Rick Warren Is Nothing

And, I don’t know him personally, but when asked, I’m sure that he’d say the same thing. In fact, I think he did say it at the conference. “God is God, I am not.”

I went to Radicalis (www.radicalis.com) and heard Rick Warren speak/teach for the first time. I was really blessed and inspired and learned a lot. I found myself really admiring his passion and his teaching.
Until I realized, yes, Rick Warren has wonderful talents to be a great leader and a great pastor, but all those talents and gifts are God-given. Rick Warren is where he is because of who God is and what God has done through Rick.
I think we have to be careful in who and why we admire and respect leaders/pastors and also be careful when we may find ourselves in a position where we are admired and respected by people in our community and churches. Simply put, and quoting Rick, it’s not about us. It’s never about us. The moment we make it about us, we’re going down a very slippery hill that may lead us to a similar fate Herod faced in Act 12 (whether figuratively or literally).

I admire Rick Warren and other pastors who are very well known throughout the Christian community and beyond. I love their writings and their sermons and ideas for ministry. But, the big picture is without God, whether we are pastors of mega-churches or pastors to a loving group of two, we are nothing, created out of love from dust. Everything we do needs to point to God. Everything needs to lead to God. We are all like John the Baptist that make the paths straight to/for God.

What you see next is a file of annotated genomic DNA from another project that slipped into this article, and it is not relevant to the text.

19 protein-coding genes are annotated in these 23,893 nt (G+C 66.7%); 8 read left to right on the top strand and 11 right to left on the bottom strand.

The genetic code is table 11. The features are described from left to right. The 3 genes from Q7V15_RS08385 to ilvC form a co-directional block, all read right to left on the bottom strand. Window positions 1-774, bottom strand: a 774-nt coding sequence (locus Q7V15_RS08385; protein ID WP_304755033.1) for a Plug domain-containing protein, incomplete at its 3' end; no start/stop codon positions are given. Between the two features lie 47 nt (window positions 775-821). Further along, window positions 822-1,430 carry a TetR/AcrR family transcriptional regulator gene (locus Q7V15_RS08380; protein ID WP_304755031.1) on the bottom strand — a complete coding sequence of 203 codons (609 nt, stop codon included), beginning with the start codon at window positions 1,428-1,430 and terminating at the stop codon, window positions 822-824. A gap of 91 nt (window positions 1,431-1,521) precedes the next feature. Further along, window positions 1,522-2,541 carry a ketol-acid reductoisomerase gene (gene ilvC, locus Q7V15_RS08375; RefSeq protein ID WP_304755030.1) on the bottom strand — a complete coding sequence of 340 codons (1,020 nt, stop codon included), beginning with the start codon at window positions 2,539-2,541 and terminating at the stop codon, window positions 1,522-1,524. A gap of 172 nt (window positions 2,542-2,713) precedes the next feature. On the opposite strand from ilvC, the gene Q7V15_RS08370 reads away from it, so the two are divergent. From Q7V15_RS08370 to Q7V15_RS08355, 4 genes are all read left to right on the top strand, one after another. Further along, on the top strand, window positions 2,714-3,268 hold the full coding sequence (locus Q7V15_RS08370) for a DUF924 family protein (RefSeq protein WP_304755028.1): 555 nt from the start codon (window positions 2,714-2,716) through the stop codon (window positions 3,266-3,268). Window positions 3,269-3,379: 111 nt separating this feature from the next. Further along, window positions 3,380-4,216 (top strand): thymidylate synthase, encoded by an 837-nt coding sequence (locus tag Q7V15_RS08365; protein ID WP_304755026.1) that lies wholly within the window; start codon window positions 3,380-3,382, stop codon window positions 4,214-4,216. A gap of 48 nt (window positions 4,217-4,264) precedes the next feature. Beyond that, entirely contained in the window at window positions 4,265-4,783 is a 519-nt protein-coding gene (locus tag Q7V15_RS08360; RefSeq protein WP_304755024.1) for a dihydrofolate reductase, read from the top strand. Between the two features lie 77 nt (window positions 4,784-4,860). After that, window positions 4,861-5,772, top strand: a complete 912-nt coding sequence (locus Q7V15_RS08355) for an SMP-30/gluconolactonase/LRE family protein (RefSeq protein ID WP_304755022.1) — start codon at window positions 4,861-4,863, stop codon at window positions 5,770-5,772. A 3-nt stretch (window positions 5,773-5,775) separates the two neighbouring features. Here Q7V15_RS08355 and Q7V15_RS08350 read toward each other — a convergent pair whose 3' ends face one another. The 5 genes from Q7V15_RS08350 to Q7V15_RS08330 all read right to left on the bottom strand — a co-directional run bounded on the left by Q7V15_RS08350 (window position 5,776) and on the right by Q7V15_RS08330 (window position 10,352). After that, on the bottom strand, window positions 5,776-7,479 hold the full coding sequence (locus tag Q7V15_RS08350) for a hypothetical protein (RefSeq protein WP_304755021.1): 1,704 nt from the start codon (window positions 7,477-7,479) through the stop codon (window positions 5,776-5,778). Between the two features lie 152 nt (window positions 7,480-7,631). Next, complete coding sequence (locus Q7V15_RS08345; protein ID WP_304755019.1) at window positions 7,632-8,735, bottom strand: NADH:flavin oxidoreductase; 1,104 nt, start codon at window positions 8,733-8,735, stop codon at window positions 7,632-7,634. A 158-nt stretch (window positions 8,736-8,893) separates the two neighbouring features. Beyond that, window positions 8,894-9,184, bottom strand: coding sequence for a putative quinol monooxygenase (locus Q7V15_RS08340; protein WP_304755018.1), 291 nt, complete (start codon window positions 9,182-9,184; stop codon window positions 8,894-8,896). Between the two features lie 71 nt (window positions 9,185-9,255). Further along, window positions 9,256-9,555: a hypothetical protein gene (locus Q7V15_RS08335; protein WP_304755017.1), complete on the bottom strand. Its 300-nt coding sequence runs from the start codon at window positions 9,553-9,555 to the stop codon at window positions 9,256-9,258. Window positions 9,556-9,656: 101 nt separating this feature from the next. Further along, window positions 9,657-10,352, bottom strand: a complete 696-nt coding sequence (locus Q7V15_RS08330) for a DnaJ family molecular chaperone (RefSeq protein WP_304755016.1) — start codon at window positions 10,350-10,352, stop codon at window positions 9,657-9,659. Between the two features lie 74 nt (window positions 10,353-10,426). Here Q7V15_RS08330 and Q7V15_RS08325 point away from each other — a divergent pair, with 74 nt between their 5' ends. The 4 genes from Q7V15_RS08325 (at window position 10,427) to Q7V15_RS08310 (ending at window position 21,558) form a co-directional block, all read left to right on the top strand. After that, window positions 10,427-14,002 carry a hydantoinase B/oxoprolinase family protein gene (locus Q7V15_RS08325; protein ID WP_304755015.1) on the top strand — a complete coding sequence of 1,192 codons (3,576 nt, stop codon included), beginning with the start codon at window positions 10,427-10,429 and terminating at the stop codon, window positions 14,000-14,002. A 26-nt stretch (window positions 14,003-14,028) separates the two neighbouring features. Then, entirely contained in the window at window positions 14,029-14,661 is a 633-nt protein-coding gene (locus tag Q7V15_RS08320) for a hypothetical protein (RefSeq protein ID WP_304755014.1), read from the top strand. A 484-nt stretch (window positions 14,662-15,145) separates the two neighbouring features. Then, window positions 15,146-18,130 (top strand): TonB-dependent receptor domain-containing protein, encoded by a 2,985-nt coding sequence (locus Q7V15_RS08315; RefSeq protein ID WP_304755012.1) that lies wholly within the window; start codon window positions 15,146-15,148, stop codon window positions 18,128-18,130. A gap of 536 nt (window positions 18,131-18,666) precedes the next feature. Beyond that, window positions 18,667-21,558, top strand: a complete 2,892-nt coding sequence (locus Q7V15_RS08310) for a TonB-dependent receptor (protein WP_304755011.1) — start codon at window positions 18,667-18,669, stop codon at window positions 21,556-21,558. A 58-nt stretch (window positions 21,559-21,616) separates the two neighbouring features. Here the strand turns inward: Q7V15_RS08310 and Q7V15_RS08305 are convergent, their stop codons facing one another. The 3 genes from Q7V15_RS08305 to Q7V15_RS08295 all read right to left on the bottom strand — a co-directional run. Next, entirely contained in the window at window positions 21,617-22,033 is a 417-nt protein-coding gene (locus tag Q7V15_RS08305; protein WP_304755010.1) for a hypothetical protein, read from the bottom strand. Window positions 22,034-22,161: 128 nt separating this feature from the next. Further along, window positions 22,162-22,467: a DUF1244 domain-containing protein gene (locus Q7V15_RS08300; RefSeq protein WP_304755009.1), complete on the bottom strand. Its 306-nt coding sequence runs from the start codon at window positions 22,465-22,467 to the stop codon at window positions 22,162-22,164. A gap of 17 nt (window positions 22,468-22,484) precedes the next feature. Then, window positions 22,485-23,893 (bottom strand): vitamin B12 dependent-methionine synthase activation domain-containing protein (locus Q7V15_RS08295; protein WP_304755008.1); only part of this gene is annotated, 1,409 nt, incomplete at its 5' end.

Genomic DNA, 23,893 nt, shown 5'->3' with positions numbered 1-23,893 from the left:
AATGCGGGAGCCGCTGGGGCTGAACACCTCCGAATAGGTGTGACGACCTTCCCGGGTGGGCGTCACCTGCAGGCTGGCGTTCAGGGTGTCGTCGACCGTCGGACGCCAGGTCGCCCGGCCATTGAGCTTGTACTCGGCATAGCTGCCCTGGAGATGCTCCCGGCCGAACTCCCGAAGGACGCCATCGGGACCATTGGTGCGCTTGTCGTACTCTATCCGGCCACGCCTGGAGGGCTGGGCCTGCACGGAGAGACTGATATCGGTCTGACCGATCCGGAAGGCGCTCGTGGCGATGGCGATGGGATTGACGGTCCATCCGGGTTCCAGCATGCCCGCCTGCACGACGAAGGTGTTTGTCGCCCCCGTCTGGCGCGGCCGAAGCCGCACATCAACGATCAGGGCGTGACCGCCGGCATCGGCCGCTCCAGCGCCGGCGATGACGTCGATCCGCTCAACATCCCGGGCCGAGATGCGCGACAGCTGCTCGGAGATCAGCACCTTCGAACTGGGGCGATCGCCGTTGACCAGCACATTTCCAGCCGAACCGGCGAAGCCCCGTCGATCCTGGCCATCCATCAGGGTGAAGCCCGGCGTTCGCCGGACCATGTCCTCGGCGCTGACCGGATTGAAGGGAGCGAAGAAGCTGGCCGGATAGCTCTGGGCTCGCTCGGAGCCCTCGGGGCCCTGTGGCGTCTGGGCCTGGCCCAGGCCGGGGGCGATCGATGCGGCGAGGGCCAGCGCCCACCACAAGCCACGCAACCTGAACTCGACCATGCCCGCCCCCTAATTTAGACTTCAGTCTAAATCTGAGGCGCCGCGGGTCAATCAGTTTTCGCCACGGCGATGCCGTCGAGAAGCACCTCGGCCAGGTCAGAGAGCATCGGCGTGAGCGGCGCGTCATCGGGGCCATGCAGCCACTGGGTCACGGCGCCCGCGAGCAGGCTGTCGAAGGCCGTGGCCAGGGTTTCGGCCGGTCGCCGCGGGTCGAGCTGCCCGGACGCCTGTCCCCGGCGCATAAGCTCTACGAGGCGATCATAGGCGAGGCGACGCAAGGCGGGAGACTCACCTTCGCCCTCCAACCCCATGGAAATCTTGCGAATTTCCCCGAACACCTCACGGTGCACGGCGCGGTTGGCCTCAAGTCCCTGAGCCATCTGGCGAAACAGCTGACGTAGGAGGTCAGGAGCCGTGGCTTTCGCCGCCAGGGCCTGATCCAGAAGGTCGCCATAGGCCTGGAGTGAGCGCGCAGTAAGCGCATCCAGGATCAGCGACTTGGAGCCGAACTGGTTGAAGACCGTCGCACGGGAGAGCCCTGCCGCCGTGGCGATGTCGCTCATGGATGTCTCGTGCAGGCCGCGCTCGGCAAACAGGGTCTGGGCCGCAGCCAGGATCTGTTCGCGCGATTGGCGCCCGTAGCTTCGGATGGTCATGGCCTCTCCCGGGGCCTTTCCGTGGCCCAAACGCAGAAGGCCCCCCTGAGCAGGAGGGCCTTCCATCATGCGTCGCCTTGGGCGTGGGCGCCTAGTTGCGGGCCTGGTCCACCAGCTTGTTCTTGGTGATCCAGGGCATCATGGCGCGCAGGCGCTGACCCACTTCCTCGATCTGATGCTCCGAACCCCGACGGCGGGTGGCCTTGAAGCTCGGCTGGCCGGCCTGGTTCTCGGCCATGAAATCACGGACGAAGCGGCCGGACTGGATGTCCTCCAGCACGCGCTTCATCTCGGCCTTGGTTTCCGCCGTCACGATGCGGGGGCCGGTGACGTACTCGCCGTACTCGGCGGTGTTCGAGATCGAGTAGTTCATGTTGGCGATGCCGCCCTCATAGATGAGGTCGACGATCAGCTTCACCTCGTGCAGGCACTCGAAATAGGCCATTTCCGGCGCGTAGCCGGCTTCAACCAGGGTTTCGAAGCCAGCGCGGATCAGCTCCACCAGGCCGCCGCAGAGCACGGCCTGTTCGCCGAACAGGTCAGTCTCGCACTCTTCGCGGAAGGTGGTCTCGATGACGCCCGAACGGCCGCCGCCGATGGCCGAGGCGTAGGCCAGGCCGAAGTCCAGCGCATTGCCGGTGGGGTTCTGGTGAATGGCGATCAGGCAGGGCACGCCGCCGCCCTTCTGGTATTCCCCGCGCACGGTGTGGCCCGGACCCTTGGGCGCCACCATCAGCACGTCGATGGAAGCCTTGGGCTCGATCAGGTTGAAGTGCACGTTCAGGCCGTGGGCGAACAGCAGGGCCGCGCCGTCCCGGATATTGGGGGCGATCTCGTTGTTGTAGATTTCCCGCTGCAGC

The real danger here is that people might begin to put their faith in the pastor and not in God. That will simply lead to disaster. It’s like Joash and Jehoiada the priest (2 Chronicles 24). Joash served God while Jehoiada was “overseeing” Joash and mentoring and guiding him. Joash repaired the temple. But when Jehoiada died, Joash simply disobeyed God and did things that were displeasing to God’s eye. Joash’s faith wasn’t in God, but in Jehoiada. Joash lived vicariously through Jehoiada’s faith. We, as leaders and pastors, cannot make that mistake. We cannot desire to be the superstar pastor. We cannot make ministry about us or for our personal gain.
As Rick Warren said, “God is God, I am not.”

May we continue to humbly and faithfully serve God in the path God has uniquely set for us. And let’s remember, while we are on this journey with God: It’s never about us.

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